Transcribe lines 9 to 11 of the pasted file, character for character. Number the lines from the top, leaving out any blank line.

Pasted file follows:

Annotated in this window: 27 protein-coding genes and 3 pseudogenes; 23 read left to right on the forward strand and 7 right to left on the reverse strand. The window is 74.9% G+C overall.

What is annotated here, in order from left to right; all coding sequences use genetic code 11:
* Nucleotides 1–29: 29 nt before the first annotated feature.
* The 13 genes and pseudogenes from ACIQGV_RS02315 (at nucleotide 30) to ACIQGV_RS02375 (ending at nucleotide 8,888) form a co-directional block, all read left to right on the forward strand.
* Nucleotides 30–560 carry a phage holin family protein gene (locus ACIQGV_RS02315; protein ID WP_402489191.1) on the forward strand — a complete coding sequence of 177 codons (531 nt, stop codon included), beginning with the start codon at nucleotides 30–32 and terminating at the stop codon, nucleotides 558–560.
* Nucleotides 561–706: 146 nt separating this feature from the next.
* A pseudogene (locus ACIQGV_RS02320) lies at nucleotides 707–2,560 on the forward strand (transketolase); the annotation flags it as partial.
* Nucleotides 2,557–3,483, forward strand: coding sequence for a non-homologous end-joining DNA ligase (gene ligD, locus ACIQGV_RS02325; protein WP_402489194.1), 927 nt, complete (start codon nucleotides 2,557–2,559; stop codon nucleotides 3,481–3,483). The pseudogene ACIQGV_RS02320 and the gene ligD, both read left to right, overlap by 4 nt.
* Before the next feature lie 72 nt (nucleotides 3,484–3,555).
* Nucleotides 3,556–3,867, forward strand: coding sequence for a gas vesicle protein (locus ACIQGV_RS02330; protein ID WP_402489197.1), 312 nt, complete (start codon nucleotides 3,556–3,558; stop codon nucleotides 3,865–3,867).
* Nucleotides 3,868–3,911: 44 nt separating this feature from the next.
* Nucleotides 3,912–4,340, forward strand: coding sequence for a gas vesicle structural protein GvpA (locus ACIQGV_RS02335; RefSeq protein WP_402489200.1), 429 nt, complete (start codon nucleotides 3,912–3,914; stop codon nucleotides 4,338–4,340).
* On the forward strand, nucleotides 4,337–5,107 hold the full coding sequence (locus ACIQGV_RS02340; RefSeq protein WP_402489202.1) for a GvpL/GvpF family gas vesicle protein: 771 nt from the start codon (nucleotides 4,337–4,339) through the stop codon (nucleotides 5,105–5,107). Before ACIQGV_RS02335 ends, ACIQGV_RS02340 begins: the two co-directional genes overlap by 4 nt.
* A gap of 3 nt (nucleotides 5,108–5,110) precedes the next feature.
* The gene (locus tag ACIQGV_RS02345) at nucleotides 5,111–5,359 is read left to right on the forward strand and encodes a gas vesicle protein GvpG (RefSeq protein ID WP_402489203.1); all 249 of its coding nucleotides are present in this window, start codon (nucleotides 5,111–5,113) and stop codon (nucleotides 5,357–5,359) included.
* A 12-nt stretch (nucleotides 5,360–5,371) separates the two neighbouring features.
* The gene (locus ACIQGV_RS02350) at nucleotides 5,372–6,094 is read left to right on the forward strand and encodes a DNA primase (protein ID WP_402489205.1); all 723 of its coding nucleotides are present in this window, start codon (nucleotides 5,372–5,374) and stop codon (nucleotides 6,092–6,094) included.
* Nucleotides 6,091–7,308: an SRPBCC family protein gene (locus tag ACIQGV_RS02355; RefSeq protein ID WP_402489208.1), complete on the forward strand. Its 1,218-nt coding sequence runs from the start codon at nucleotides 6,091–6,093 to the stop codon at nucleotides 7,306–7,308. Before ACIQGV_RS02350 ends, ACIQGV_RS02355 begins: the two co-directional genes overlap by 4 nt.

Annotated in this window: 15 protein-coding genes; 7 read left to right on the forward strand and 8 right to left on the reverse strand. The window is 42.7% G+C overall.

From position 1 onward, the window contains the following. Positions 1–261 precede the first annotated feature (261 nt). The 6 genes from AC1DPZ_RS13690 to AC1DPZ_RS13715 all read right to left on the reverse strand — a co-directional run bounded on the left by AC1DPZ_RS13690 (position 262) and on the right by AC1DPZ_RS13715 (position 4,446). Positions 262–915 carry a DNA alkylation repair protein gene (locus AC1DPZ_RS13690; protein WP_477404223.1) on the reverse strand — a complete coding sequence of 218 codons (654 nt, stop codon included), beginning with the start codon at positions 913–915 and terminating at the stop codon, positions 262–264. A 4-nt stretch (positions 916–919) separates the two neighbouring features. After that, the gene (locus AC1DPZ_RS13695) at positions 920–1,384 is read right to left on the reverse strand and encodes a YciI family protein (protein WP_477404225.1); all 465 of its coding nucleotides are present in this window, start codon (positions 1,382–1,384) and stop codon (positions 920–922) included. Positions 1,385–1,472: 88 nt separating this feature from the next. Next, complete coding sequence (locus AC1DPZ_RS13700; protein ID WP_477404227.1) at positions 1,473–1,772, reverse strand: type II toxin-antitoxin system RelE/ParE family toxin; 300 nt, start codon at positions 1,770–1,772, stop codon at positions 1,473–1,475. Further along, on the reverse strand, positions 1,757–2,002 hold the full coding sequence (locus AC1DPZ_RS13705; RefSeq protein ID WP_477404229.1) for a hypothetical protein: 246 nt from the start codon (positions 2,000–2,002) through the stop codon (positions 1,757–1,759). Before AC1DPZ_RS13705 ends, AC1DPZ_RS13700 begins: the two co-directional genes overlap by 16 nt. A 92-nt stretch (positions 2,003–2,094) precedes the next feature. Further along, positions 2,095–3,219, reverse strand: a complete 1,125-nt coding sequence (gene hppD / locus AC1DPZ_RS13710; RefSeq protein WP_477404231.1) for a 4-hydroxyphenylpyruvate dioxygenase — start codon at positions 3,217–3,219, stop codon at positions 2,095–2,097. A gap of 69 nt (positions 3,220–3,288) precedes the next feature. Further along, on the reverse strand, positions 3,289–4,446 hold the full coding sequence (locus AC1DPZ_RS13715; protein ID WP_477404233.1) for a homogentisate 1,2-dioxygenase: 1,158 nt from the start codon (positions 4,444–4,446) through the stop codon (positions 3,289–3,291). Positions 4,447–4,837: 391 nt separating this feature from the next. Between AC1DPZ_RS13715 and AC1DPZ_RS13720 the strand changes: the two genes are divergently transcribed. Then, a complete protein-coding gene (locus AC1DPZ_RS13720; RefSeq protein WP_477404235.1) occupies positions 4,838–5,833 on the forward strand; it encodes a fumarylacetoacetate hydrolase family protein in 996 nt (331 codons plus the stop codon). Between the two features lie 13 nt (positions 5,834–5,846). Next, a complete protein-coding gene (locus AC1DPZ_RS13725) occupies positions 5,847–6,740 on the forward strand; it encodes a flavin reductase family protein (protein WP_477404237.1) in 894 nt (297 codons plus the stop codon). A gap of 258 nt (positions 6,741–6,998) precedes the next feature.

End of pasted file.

* Before the next feature lie 72 nt (nucleotides 3,484–3,555).
* Nucleotides 3,556–3,867, forward strand: coding sequence for a gas vesicle protein (locus ACIQGV_RS02330; protein ID WP_402489197.1), 312 nt, complete (start codon nucleotides 3,556–3,558; stop codon nucleotides 3,865–3,867).
* Nucleotides 3,868–3,911: 44 nt separating this feature from the next.